# Opportunity Cost Comparisons

Suppose we have 1 firm and the firm has three options:

(1) Produce and get \$100 in revenue - \$200 in costs = -\$100 in profit. (2) Temporarily shut down and pay fixed costs = -\$50 in profit.

(3) Permanently shut down and pay nothing = \$0 in profit. We think about "producer surplus" in terms of profit or loss (with a discrepancy for fixed costs). So if the firm picked option (3) they would lose$0. But producer surplus is supposed to be a net concept that looks at benefits versus costs. So shouldn't we consider option (2) an opportunity cost of option (3)? It is the "next best alternative". So in a way, you can say that the "producer surplus" of choosing (3) is a positive \$50. Does this make sense? A similar thought experiment would be if we had two firms with the same options as above. Firm 1 picked option (3) and firm 2 picked option (2). What is the difference in their "producer surplus"? Is it \$50, by comparing profit or loss, or is it \$100, by comparing this "new" producer surplus? When would the latter make sense? • Your definition or understanding of producer surplus seems a little different from the conventional definition found in theory. Could you explain what do you mean by producer surplus here? Commented Oct 29, 2020 at 18:29 • I am thinking of producer surplus as: the benefit of what you get for doing something minus cost of producing that good. So in option (3) they have no revenues and no costs in the strict sense, but they do forego the \$50 loss which is a benefit. If our only options are (2) and (3), should that \\$50 count as a surplus or benefit? Maybe I am not using the correct terms. But would it ever make sense to compare the difference between (2) and (3) for firm 1 and (3) and (2) for firm 2? What would you say the "benefit" is to being firm 1 versus firm 2? Commented Oct 29, 2020 at 18:36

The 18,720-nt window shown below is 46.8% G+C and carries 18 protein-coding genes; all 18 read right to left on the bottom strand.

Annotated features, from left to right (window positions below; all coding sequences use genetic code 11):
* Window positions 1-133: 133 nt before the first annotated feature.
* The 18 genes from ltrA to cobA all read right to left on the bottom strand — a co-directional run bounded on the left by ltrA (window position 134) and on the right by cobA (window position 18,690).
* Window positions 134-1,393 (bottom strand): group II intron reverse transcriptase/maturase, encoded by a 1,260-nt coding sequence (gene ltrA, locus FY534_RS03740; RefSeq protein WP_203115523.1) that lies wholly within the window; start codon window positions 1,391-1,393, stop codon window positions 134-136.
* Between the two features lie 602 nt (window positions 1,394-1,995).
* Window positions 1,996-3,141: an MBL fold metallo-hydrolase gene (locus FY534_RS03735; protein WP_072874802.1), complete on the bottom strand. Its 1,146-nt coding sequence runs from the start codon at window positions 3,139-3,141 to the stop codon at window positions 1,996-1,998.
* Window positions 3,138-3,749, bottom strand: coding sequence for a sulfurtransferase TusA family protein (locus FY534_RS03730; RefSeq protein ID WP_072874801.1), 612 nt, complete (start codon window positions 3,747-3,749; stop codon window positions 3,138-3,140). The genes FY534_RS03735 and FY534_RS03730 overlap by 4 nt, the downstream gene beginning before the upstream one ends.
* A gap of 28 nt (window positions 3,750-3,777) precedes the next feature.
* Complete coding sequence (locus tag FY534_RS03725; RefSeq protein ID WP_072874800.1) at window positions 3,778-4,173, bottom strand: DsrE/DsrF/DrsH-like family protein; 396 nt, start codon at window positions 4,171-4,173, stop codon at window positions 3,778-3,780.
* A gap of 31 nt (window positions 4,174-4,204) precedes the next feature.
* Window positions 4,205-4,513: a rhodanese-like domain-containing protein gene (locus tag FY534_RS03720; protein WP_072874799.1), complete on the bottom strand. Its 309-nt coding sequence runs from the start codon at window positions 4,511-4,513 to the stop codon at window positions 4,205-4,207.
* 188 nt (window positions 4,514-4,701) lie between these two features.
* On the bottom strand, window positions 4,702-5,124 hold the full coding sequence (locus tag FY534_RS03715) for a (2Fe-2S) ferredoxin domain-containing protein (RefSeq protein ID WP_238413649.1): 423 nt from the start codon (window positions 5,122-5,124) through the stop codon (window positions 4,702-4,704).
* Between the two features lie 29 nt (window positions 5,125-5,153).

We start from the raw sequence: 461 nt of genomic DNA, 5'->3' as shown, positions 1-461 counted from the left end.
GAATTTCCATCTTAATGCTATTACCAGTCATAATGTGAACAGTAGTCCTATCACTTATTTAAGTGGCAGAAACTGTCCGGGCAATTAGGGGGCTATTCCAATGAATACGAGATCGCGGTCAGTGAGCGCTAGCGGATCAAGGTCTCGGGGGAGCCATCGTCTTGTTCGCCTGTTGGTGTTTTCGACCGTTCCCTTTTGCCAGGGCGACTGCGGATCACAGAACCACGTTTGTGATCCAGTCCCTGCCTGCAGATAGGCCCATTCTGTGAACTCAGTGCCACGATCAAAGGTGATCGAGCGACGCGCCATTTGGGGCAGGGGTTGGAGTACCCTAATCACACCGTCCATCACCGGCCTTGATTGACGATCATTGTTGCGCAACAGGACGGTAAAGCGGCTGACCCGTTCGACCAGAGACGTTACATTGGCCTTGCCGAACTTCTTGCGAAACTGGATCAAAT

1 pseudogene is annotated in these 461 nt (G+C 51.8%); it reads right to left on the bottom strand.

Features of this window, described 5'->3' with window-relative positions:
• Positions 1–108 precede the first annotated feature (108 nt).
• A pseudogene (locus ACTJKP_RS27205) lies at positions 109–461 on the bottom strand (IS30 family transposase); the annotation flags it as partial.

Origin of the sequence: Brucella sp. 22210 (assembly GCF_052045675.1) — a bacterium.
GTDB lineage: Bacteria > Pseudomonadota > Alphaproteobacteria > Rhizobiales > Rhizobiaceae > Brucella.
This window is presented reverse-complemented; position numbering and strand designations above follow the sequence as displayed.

• Based on this definition, how is producer surplus different from profit? Commented Oct 29, 2020 at 18:38
• It is not, but producer surplus is profit excluding fixed costs. I guess I am asking if we want to know how well a firm relative to another firm, do we just compare their profits/surplus? Or should we compare their profits relative to their next best alternative? Would that ever make sense? Commented Oct 29, 2020 at 18:42
• If we assume the objective of the firm is to maximize profit, then in comparing two firms, the one with more profit is clearly better. For measure of 'how better' we can simply take difference in profit (note that the objective of profit maximization inherently assumes risk-neutral players). While comparing profits relative to next best alternative, the question of two firms is unclear. It would be irrational for a firm to not choose the best alternative. Commented Oct 29, 2020 at 18:59